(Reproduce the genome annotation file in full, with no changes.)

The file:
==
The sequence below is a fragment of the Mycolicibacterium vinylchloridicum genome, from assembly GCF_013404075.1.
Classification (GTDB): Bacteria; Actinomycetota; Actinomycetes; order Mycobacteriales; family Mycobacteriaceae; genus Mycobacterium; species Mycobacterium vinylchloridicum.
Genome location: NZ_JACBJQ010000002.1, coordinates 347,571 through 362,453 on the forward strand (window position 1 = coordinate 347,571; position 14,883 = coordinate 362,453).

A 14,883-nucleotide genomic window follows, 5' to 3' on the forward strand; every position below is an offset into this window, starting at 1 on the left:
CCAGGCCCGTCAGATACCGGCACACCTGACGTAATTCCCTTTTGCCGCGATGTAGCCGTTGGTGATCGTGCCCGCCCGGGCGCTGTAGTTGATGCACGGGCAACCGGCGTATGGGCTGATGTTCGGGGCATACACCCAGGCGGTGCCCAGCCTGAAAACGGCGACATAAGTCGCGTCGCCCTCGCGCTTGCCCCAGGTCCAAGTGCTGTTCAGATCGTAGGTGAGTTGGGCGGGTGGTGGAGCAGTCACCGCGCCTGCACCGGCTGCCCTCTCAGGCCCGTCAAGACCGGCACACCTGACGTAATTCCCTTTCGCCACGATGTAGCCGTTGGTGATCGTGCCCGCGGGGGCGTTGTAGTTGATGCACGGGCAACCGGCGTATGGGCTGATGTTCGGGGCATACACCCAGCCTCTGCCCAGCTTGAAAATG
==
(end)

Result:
The sequence below is a fragment of the Mycolicibacterium vinylchloridicum genome, from assembly GCF_013404075.1.
Classification (GTDB): Bacteria; Actinomycetota; Actinomycetes; order Mycobacteriales; family Mycobacteriaceae; genus Mycobacterium; species Mycobacterium vinylchloridicum.
Genome location: NZ_JACBJQ010000002.1, coordinates 347,571 through 362,453 on the forward strand (window position 1 = coordinate 347,571; position 14,883 = coordinate 362,453).

A 14,883-nucleotide genomic window follows, 5' to 3' on the forward strand; every position below is an offset into this window, starting at 1 on the left:
CCAGGCCCGTCAGATACCGGCACACCTGACGTAATTCCCTTTTGCCGCGATGTAGCCGTTGGTGATCGTGCCCGCCCGGGCGCTGTAGTTGATGCACGGGCAACCGGCGTATGGGCTGATGTTCGGGGCATACACCCAGGCGGTGCCCAGCCTGAAAACGGCGACATAAGTCGCGTCGCCCTCGCGCTTGCCCCAGGTCCAAGTGCTGTTCAGATCGTAGGTGAGTTGGGCGGGTGGTGGAGCAGTCACCGCGCCTGCACCGGCTGCCCTCTCAGGCCCGTCAAGACCGGCACACCTGACGTAATTCCCTTTCGCCACGATGTAGCCGTTGGTGATCGTGCCCGCGGGGGCGTTGTAGTTGATGCACGGGCAACCGGCGTATGGGCTGATGTTCGGGGCATACACCCAGCCTCTGCCCAGCTTGAAAATG